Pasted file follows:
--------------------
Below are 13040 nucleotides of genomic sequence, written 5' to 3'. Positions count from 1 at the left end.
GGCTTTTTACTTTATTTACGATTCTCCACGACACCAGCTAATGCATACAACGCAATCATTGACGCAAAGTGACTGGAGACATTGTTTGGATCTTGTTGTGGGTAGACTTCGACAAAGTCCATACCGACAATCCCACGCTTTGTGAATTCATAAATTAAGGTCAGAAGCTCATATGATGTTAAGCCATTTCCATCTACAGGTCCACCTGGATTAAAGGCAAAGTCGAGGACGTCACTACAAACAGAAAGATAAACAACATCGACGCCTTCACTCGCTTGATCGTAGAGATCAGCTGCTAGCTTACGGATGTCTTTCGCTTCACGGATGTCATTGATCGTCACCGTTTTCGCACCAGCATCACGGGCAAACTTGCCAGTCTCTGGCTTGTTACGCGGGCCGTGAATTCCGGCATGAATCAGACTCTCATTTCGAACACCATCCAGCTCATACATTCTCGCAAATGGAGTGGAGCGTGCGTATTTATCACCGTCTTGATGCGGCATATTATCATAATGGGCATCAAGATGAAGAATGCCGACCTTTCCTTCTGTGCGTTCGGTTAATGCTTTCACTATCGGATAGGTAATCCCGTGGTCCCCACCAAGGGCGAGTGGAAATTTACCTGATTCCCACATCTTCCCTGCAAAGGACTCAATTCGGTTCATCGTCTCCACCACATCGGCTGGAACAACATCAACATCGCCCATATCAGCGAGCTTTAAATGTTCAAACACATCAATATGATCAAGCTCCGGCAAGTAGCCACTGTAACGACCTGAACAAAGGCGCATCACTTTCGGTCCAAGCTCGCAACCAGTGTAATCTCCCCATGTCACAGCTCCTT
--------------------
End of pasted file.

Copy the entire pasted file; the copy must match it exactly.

Below are 13040 nucleotides of genomic sequence, written 5' to 3'. Positions count from 1 at the left end.
GGCTTTTTACTTTATTTACGATTCTCCACGACACCAGCTAATGCATACAACGCAATCATTGACGCAAAGTGACTGGAGACATTGTTTGGATCTTGTTGTGGGTAGACTTCGACAAAGTCCATACCGACAATCCCACGCTTTGTGAATTCATAAATTAAGGTCAGAAGCTCATATGATGTTAAGCCATTTCCATCTACAGGTCCACCTGGATTAAAGGCAAAGTCGAGGACGTCACTACAAACAGAAAGATAAACAACATCGACGCCTTCACTCGCTTGATCGTAGAGATCAGCTGCTAGCTTACGGATGTCTTTCGCTTCACGGATGTCATTGATCGTCACCGTTTTCGCACCAGCATCACGGGCAAACTTGCCAGTCTCTGGCTTGTTACGCGGGCCGTGAATTCCGGCATGAATCAGACTCTCATTTCGAACACCATCCAGCTCATACATTCTCGCAAATGGAGTGGAGCGTGCGTATTTATCACCGTCTTGATGCGGCATATTATCATAATGGGCATCAAGATGAAGAATGCCGACCTTTCCTTCTGTGCGTTCGGTTAATGCTTTCACTATCGGATAGGTAATCCCGTGGTCCCCACCAAGGGCGAGTGGAAATTTACCTGATTCCCACATCTTCCCTGCAAAGGACTCAATTCGGTTCATCGTCTCCACCACATCGGCTGGAACAACATCAACATCGCCCATATCAGCGAGCTTTAAATGTTCAAACACATCAATATGATCAAGCTCCGGCAAGTAGCCACTGTAACGACCTGAACAAAGGCGCATCACTTTCGGTCCAAGCTCGCAACCAGTGTAATCTCCCCATGTCACAGCTCCTT